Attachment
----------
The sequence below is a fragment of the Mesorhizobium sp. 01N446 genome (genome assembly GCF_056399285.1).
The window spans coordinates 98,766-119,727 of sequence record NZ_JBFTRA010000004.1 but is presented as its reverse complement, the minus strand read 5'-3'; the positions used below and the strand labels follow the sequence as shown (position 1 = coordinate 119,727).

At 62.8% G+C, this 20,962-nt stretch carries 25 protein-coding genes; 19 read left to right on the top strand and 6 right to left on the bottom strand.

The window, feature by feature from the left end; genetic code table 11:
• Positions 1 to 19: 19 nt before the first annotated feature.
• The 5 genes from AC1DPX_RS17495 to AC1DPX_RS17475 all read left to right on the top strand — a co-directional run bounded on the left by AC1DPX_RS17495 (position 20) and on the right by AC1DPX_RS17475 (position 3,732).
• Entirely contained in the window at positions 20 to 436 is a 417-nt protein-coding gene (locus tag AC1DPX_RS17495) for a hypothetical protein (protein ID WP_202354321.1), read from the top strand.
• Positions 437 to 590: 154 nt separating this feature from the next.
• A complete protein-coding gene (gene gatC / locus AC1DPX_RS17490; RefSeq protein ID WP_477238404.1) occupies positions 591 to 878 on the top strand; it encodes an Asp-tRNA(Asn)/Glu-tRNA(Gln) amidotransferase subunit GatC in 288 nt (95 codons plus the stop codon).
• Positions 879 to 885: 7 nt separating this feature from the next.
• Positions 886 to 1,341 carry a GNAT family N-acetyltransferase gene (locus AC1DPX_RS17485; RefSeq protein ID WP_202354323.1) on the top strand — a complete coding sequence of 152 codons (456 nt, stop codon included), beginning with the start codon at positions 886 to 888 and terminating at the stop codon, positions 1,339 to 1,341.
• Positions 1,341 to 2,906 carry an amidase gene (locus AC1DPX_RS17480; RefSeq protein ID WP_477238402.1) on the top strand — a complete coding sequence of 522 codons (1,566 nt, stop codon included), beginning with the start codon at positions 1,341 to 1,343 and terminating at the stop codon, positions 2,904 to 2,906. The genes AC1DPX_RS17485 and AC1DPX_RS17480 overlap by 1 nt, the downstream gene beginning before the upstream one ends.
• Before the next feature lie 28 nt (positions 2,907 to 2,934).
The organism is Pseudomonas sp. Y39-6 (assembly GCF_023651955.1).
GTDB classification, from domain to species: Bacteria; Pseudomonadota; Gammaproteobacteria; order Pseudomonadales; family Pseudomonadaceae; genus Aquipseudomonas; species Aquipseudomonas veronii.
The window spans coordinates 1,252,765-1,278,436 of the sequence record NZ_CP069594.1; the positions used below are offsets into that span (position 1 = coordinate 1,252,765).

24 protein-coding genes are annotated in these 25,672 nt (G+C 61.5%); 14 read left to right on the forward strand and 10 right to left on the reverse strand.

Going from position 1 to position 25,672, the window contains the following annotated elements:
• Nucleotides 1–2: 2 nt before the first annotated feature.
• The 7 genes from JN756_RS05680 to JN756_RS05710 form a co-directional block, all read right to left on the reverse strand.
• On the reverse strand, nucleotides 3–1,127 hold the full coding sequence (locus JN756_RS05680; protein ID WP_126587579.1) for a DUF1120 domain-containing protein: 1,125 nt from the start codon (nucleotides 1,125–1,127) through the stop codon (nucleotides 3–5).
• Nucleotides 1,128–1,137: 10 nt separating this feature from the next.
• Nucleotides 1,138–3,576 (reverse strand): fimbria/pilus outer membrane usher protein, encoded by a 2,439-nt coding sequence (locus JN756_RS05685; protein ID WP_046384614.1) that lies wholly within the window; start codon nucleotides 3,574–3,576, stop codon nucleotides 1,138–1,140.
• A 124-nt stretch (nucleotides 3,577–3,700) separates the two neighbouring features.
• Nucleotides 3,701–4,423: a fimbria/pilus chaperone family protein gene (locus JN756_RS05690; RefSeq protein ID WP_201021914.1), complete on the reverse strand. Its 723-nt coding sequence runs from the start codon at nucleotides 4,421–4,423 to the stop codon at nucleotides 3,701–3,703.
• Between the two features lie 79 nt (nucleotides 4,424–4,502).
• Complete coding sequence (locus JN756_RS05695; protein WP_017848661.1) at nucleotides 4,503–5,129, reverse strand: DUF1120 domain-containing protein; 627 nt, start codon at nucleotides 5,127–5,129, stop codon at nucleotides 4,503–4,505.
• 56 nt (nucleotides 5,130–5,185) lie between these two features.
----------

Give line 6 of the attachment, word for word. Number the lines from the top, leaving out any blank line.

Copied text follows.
• The 5 genes from AC1DPX_RS17495 to AC1DPX_RS17475 all read left to right on the top strand — a co-directional run bounded on the left by AC1DPX_RS17495 (position 20) and on the right by AC1DPX_RS17475 (position 3,732).